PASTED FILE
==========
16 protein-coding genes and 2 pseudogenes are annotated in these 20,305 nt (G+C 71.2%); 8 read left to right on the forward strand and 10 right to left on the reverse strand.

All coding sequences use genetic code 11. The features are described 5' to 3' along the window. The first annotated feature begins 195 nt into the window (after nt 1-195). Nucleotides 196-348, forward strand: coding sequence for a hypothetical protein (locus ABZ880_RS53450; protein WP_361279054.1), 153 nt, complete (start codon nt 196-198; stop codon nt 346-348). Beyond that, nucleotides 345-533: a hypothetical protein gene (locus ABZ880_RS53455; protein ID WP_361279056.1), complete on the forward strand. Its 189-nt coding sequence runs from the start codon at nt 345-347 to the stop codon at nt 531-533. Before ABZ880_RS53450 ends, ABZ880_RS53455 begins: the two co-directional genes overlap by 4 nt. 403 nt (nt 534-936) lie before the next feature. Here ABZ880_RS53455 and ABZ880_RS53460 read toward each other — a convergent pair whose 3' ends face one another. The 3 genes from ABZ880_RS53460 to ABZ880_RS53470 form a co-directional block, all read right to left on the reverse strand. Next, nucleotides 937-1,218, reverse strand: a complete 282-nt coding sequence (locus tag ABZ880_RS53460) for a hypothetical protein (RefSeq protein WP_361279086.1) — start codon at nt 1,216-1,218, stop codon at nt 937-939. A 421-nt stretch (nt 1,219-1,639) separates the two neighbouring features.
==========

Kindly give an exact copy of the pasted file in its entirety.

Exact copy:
16 protein-coding genes and 2 pseudogenes are annotated in these 20,305 nt (G+C 71.2%); 8 read left to right on the forward strand and 10 right to left on the reverse strand.

All coding sequences use genetic code 11. The features are described 5' to 3' along the window. The first annotated feature begins 195 nt into the window (after nt 1-195). Nucleotides 196-348, forward strand: coding sequence for a hypothetical protein (locus ABZ880_RS53450; protein WP_361279054.1), 153 nt, complete (start codon nt 196-198; stop codon nt 346-348). Beyond that, nucleotides 345-533: a hypothetical protein gene (locus ABZ880_RS53455; protein ID WP_361279056.1), complete on the forward strand. Its 189-nt coding sequence runs from the start codon at nt 345-347 to the stop codon at nt 531-533. Before ABZ880_RS53450 ends, ABZ880_RS53455 begins: the two co-directional genes overlap by 4 nt. 403 nt (nt 534-936) lie before the next feature. Here ABZ880_RS53455 and ABZ880_RS53460 read toward each other — a convergent pair whose 3' ends face one another. The 3 genes from ABZ880_RS53460 to ABZ880_RS53470 form a co-directional block, all read right to left on the reverse strand. Next, nucleotides 937-1,218, reverse strand: a complete 282-nt coding sequence (locus tag ABZ880_RS53460) for a hypothetical protein (RefSeq protein WP_361279086.1) — start codon at nt 1,216-1,218, stop codon at nt 937-939. A 421-nt stretch (nt 1,219-1,639) separates the two neighbouring features.